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Periodic Review and Expiration of Existing Rules







In the 2013 legislative session, the General Assembly enacted Session Law 2013-413.  This law established G.S. § 150B-21.3A, “Periodic Review and Expiration of Existing Rules.”  This statute requires the Rules Review Commission (“Commission”) to establish a process and schedule for those covered agencies to ensure compliance with the law. This schedule and process requires agencies to review all of their active rules codified in the NC Administrative Code (“the Code”) every 10 years.  The Commission has begun implementation of this process. An overview of the process was created to capture the process and Commission progress since the law was signed on August 23, 2013.


This explanation is not intended to capture all nuances of the process.


An Overview of the Review Process

The new regulatory process requires all covered agencies to review all of their active rules.  While there are some exclusions, this process includes many departments, boards, commissions, and licensing boards. Staff of the Commission created a PowerPoint presentation to give an overview of this process.


Agencies must classify each rule as:


1)         “Necessary with substantive public interest,” generally meaning the rule is needed but there are known or suspected concerns about it from the public;

2)         “Necessary without substantive public interest,” generally meaning the rule is needed and there is no known concerns from the public; or

3)         “Unnecessary,” meaning the agency determined the rule is obsolete, redundant or otherwise no longer needed.


Agencies must invite public comment on the classifications. Agencies must post a report issued by the Commission on the agency’s website and on the Office of Administrative Hearings’ website. The public comment period lasts for at least 60 days. The agency is then required to respond in the report to each public comment when there is an objection to a rule.  After the comment period is over and the agency has had an opportunity to make its final classification, the agency will send to the Commission a report of the classification as well as public comments received and the agency’s response. 


Based upon a review of the public comments, the Commission will review the submission, and determine whether it agrees with the agency classification. When reviewing the comments to determine if they have merit, the Commission must use the standards of review in G.S. § 150B-21.9, (generally meaning that the language is clear, that it is within the agency’s statutory authority, and that it is necessary to implement law).  The Commission must also determine if the comment addresses the substance of the rule. If the RRC disagrees with the agency’s determination that a rule is “necessary without substantive public interest” or “unnecessary,” the Commission may move the classification of the rule to “necessary with substantive public interest.”  The Commission does not have the authority to declare that a rule is “unnecessary” if the agency has not already classified it as “unnecessary.”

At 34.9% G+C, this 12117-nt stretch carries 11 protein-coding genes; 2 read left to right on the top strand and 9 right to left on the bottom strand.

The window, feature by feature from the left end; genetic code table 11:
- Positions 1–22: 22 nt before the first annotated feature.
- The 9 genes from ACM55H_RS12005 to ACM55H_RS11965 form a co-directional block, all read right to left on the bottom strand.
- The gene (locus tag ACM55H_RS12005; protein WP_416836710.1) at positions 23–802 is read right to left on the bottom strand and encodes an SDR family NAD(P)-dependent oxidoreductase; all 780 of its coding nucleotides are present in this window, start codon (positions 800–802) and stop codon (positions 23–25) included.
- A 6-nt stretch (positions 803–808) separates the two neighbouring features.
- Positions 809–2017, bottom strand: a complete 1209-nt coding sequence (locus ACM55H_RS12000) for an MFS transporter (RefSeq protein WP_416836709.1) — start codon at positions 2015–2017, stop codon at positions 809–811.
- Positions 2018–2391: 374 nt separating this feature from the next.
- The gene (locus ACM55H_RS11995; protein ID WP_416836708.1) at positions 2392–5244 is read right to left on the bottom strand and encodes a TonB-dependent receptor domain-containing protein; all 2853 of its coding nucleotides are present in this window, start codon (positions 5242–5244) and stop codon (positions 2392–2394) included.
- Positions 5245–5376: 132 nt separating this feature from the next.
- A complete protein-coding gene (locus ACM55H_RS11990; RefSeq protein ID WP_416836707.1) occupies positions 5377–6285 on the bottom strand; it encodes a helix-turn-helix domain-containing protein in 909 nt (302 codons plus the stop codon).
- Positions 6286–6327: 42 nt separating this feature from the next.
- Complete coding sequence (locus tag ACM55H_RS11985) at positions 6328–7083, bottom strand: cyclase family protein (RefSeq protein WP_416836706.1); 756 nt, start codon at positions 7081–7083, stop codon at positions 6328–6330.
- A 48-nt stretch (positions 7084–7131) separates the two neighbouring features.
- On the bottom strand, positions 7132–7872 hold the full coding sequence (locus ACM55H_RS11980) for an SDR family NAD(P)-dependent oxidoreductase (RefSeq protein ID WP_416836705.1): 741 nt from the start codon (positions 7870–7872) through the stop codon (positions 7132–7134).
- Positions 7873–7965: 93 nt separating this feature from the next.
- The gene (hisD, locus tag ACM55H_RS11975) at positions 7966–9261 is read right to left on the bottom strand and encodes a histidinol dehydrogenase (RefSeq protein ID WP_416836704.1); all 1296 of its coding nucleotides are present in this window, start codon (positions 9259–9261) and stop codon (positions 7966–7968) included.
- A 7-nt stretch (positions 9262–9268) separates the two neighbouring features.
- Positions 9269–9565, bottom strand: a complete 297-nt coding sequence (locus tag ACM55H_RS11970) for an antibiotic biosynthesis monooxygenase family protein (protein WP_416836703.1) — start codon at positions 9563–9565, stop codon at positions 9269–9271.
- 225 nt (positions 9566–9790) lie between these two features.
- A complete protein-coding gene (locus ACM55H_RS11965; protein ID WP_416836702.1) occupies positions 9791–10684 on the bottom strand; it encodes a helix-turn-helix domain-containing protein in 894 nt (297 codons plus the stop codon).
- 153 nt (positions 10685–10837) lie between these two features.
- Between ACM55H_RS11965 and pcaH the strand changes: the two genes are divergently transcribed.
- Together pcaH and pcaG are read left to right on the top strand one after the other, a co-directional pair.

The RRC will then send a report to the Joint Legislative Administrative Procedure Oversight Committee (“APO”) at the General Assembly. The Commission determination will become final following consultation with APO or on the 61st day after the report is submitted if the APO does not meet. The APO may disagree with the Commission determination and recommend to the General Assembly that the agency conduct a review of the rule the following year. 


Effect on Rules in the Code

Rules designated as “necessary without substantive public interest” will remain in the Code. Rules designated as “unnecessary” will be removed from the Code without any further agency action. Rules designated as “necessary with substantive public interest” must be re-adopted as if they were new rules, following the permanent rulemaking process set forth in Article 2A.  If an agency does not re-adopt the rule, the rule will be removed from the Code.


If an agency does not conduct the review, the rules will expire and be removed from the Code, unless the rule is required to implement or conform to federal law.


Rules and Documents Created by the Commission and Staff Relating to the Process

G.S. § 150B-21.3A requires the Commission to consider the scope and complexity of rules subject to the review in establishing the schedule for review. After soliciting comments from all agencies and the public, the Commission established the initial schedule of review. The Commission adopted Rule 26 NCAC 05 .0211 for that purpose.  As reflected in this Rule, the initial review of the approximately 19,600 rules in the Code is to be completed by July 2019.


The Commission has also adopted rules to establish the process for agencies to complete the review of their rules, including the deadlines for completion and the methods for soliciting public comments.


The Rules Division staff of the Office of Administrative Hearings created documents to assist agencies in understanding and navigating the process.  [flowchart and cheat sheet]


Commenting on Rules in Reports

As reports are received by agencies, OAH will post copies of the reports on the Commission’s website.  All comments on the individual rules contained in the reports must be directed to the agency contact who is listed below the link to the report.  Therefore, comments should not be sent directly to the Rules Review Commission or its staff. Any such comments directed to the Commission or its staff will not be considered as official comments.  Instead, the public must send the comments to the individual identified by the agency.